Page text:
Mary Allen met them at the door.

"Mother, here is my future wife," said Trove, proudly.

Then ruddy lips of youth touched the faded cheek of the good woman.

"We shall be married in September," said Trove, tossing his hat in the air. "We're going to have a grand time, and mind you, mother, no more hard work for you. Where is Tige?" Tige was the young painter.

"I don't know," said Mary Allen. "He's up in a tree somewhere, maybe. Come in, all of you; supper's ready."

While they were eating. Trove heard a sound of wheels, and went to the door. Tunk had arrived. He had a lump, the size of an apple,-on his forehead; another on his chin. As Trove approached him, he spat over a front wheel, and sat looking down sadly.

"Tunk, what's the matter ?"

"Kicked," said he, with growing sadness.

"A horse?" Trove inquired, with sympathy.

Tunk thought a moment.

"Couldn't say what 'twas," he answered presently.

"I fear," said Trove, smiling, "that you came by the Brier Road."

Suddenly there was a quick stir of boughs and a flash of tawny fur above them. Then the young painter landed full on the back of Tunkhannock Hosely. There was a wild yell; the horse leaped and ran, breaking through a fence and wrecking the wagon; the painter spat, and made for the woods, and was seen no more of men. Tunk had picked up an axe, and climbed a ladder that stood leaning to the roof. Trove and Allen caught the frightened horse.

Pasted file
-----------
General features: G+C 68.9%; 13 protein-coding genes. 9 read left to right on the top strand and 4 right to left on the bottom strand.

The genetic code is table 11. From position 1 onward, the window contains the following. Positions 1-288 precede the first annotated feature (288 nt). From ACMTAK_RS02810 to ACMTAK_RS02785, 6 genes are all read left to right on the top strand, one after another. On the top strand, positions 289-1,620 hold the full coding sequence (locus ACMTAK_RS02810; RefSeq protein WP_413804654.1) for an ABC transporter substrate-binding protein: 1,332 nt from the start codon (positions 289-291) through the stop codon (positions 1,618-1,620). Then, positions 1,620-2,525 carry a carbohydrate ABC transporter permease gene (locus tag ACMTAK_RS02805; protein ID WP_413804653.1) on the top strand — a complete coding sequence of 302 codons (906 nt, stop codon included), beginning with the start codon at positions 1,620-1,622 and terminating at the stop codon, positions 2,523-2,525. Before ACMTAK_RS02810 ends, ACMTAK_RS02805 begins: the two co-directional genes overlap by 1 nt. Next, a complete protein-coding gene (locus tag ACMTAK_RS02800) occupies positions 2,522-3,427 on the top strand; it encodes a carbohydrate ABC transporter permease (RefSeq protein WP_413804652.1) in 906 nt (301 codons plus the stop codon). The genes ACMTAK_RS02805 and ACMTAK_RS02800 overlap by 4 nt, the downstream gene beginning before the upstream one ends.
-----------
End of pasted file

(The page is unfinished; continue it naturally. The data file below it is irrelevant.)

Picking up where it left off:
"Now," said the former, "let's try and capture Tunk."

"He's taken to the roof," said Allen.

"Where's that air painter?" Tunk shouted, as they came near.

"Gone to the woods."

"Heavens!" said Tunk, gloomily. "I'm all tore up; there ain't nothin' left o' me--boots full o' blood. I tell ye this country's a leetle too wild fer me."

He came down the ladder slowly, and sat on the step and drew off his boots. There was no blood in them. Trove helped him remove his coat; all, save his imagination, was unharmed.

"Wal," said he, thoughtfully, "that's what ye git fer doin' suthin' ye hadn't ought to. I ain't goin' t' take no more chances."